A quick blood test is a simple thing, but the ramifications are significant.
It can help diagnose diseases, give insight into how well your organs function, and what treatments may or may not be effective.
Before you go for your blood test, you may be required to fast before blood is drawn. This is because the blood must be clear of nutrients like fats and sugars for the most accurate reading.
Glucose and lipid testing are the most common types of fasting blood tests, said Carole Andrews of Penn State Health in Hershey, Pa.
“The amount of fats and glucose [sugars] will increase in the blood if a person has recently eaten,” Andrews explained in a Penn State news release. “This will affect the results of these specific tests.”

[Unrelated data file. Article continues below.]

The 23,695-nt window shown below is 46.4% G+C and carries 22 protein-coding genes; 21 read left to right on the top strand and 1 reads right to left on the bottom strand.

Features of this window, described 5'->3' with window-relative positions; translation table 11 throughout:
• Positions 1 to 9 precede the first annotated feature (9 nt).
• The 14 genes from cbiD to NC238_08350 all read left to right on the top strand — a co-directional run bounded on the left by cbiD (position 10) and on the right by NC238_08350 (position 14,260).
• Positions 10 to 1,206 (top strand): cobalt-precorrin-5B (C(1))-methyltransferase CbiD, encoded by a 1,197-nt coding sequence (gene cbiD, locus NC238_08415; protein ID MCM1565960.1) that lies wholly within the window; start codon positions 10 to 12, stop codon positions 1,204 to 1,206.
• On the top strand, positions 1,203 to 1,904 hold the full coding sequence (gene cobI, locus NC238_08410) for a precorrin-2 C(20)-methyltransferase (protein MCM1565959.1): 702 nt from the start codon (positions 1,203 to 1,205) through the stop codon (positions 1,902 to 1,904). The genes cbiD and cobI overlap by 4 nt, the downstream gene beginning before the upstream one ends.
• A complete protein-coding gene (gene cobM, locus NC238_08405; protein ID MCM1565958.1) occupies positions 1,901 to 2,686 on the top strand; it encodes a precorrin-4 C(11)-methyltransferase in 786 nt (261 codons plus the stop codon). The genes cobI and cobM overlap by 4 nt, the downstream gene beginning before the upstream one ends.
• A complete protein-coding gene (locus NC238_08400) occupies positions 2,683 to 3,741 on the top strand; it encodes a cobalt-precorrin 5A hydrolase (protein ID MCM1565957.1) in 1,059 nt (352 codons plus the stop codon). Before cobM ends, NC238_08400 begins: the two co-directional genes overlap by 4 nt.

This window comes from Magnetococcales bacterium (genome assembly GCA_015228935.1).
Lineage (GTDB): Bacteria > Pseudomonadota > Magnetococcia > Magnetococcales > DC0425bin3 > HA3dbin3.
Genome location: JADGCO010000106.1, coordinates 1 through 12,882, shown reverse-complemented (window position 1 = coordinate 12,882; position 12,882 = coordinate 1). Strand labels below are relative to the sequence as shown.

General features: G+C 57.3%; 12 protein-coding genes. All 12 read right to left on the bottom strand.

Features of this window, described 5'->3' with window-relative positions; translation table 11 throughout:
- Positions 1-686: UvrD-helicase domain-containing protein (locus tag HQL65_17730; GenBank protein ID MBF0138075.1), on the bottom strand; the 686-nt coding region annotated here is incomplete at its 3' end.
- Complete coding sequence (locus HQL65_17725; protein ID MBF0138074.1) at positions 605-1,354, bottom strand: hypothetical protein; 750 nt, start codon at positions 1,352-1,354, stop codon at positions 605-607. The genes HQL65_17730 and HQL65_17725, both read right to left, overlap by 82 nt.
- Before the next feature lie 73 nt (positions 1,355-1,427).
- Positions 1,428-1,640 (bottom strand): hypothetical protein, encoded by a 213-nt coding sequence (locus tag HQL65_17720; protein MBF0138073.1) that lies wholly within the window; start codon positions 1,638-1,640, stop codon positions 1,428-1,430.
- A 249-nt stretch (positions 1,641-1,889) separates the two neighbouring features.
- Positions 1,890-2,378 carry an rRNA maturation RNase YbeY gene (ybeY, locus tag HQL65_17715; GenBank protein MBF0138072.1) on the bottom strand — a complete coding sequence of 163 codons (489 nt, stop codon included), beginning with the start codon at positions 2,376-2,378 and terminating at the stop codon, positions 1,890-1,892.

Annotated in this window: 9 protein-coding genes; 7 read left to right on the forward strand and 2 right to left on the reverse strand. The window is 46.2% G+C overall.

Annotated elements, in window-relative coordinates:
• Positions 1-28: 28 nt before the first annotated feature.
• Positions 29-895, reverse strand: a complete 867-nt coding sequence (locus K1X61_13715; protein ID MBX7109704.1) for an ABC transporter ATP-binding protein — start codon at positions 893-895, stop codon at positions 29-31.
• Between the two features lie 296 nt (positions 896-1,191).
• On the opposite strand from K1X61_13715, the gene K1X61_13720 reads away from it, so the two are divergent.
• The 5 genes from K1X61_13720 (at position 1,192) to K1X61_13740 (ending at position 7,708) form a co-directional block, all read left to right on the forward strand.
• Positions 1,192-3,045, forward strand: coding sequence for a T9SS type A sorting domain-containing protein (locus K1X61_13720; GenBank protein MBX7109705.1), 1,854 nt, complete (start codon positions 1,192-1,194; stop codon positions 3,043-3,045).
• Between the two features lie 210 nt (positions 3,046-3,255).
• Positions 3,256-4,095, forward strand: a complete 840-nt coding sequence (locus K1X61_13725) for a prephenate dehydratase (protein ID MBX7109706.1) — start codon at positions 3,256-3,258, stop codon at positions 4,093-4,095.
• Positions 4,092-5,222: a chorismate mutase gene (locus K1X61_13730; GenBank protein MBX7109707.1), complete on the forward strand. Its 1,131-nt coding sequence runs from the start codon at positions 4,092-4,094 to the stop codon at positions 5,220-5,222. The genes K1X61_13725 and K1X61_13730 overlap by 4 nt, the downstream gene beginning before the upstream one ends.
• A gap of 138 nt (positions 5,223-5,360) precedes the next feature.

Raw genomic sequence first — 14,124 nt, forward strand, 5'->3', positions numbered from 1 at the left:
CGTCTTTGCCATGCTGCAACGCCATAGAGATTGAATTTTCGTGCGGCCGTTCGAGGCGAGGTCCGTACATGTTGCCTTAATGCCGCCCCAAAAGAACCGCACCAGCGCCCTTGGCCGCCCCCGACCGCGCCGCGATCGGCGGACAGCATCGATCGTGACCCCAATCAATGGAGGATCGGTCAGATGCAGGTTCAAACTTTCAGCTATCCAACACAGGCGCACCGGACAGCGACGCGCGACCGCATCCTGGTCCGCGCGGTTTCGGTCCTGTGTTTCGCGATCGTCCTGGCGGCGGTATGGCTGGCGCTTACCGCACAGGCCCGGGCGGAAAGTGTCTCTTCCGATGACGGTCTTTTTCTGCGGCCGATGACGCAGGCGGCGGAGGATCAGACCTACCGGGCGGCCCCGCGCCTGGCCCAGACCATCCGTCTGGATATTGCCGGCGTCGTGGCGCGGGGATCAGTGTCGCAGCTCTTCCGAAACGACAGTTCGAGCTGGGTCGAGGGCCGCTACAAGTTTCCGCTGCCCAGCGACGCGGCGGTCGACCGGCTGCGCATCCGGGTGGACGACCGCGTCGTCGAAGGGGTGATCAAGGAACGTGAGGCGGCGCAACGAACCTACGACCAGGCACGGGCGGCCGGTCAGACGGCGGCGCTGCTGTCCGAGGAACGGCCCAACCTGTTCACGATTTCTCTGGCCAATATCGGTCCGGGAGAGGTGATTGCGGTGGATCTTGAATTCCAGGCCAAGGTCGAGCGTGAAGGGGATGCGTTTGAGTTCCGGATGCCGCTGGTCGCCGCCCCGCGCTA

If you’re wondering why they need so many samples, it’s to test different things. The vials are typically colour-coded based on the type of test. For example, a green-coloured vial is used for a chemistry profile, while a purple-coloured one measures blood count. The amount of blood is solely predicated on the number of tests your doctor’s ordered, so there’s no need for concern over multiple vials being drawn.
“Even if you had 10 tubes of blood taken, that’s less than 60 milliliters,” Andrews said. “It’s not going to make an impact because your body is designed to replace what is lost.” Most people have between 4,500 to 5,700 milliliters of blood.
Finally, if needles make you wary, relax. Being tense may only make the experience worse!
“Also, it is easier if the patient is relaxed and comes in with a good attitude,” Andrews said. “If they tense up too much, it can make the venipuncture difficult.”
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